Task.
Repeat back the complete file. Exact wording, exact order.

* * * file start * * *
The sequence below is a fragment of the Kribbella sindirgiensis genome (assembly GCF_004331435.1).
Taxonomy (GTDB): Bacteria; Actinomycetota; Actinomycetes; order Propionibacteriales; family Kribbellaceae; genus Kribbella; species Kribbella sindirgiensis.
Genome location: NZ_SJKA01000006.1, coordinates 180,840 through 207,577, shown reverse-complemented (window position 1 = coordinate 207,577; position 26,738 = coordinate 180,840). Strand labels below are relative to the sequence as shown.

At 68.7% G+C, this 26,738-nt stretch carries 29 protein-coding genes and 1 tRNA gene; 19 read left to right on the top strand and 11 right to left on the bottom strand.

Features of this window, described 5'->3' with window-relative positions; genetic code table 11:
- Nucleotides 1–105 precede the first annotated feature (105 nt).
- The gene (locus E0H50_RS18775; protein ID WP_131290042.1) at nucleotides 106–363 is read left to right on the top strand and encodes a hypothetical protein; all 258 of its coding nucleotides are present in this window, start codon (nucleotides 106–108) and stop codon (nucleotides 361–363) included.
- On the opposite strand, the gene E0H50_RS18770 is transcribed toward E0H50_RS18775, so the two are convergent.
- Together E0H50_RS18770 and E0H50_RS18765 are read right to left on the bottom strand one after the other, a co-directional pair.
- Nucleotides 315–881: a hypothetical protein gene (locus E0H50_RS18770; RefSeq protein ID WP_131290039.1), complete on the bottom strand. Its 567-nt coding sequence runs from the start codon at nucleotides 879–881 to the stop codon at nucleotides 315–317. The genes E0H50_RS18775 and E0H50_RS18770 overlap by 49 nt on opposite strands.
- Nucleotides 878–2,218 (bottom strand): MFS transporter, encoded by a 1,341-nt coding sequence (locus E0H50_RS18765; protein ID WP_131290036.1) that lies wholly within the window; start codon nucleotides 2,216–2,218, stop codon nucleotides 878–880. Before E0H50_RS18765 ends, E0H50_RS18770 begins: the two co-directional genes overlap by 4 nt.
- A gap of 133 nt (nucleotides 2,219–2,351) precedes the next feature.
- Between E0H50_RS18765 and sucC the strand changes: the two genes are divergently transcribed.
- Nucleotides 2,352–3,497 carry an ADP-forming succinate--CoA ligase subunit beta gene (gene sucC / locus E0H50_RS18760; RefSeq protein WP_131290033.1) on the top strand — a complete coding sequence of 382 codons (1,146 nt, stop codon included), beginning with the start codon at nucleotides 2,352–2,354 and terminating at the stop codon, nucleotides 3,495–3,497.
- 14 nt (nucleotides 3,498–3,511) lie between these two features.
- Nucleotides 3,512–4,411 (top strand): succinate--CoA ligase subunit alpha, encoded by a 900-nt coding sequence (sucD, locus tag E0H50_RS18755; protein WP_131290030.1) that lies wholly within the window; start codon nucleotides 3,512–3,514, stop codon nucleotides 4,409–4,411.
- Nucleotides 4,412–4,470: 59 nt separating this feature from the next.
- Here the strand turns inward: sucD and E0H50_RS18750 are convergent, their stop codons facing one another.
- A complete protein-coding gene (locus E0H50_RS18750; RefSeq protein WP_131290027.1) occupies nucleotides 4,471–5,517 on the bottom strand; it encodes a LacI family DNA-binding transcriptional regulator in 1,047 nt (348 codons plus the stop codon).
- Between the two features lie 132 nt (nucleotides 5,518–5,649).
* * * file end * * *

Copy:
The sequence below is a fragment of the Kribbella sindirgiensis genome (assembly GCF_004331435.1).
Taxonomy (GTDB): Bacteria; Actinomycetota; Actinomycetes; order Propionibacteriales; family Kribbellaceae; genus Kribbella; species Kribbella sindirgiensis.
Genome location: NZ_SJKA01000006.1, coordinates 180,840 through 207,577, shown reverse-complemented (window position 1 = coordinate 207,577; position 26,738 = coordinate 180,840). Strand labels below are relative to the sequence as shown.

At 68.7% G+C, this 26,738-nt stretch carries 29 protein-coding genes and 1 tRNA gene; 19 read left to right on the top strand and 11 right to left on the bottom strand.

Features of this window, described 5'->3' with window-relative positions; genetic code table 11:
- Nucleotides 1–105 precede the first annotated feature (105 nt).
- The gene (locus E0H50_RS18775; protein ID WP_131290042.1) at nucleotides 106–363 is read left to right on the top strand and encodes a hypothetical protein; all 258 of its coding nucleotides are present in this window, start codon (nucleotides 106–108) and stop codon (nucleotides 361–363) included.
- On the opposite strand, the gene E0H50_RS18770 is transcribed toward E0H50_RS18775, so the two are convergent.
- Together E0H50_RS18770 and E0H50_RS18765 are read right to left on the bottom strand one after the other, a co-directional pair.
- Nucleotides 315–881: a hypothetical protein gene (locus E0H50_RS18770; RefSeq protein ID WP_131290039.1), complete on the bottom strand. Its 567-nt coding sequence runs from the start codon at nucleotides 879–881 to the stop codon at nucleotides 315–317. The genes E0H50_RS18775 and E0H50_RS18770 overlap by 49 nt on opposite strands.
- Nucleotides 878–2,218 (bottom strand): MFS transporter, encoded by a 1,341-nt coding sequence (locus E0H50_RS18765; protein ID WP_131290036.1) that lies wholly within the window; start codon nucleotides 2,216–2,218, stop codon nucleotides 878–880. Before E0H50_RS18765 ends, E0H50_RS18770 begins: the two co-directional genes overlap by 4 nt.
- A gap of 133 nt (nucleotides 2,219–2,351) precedes the next feature.
- Between E0H50_RS18765 and sucC the strand changes: the two genes are divergently transcribed.
- Nucleotides 2,352–3,497 carry an ADP-forming succinate--CoA ligase subunit beta gene (gene sucC / locus E0H50_RS18760; RefSeq protein WP_131290033.1) on the top strand — a complete coding sequence of 382 codons (1,146 nt, stop codon included), beginning with the start codon at nucleotides 2,352–2,354 and terminating at the stop codon, nucleotides 3,495–3,497.
- 14 nt (nucleotides 3,498–3,511) lie between these two features.
- Nucleotides 3,512–4,411 (top strand): succinate--CoA ligase subunit alpha, encoded by a 900-nt coding sequence (sucD, locus tag E0H50_RS18755; protein WP_131290030.1) that lies wholly within the window; start codon nucleotides 3,512–3,514, stop codon nucleotides 4,409–4,411.
- Nucleotides 4,412–4,470: 59 nt separating this feature from the next.
- Here the strand turns inward: sucD and E0H50_RS18750 are convergent, their stop codons facing one another.
- A complete protein-coding gene (locus E0H50_RS18750; RefSeq protein WP_131290027.1) occupies nucleotides 4,471–5,517 on the bottom strand; it encodes a LacI family DNA-binding transcriptional regulator in 1,047 nt (348 codons plus the stop codon).
- Between the two features lie 132 nt (nucleotides 5,518–5,649).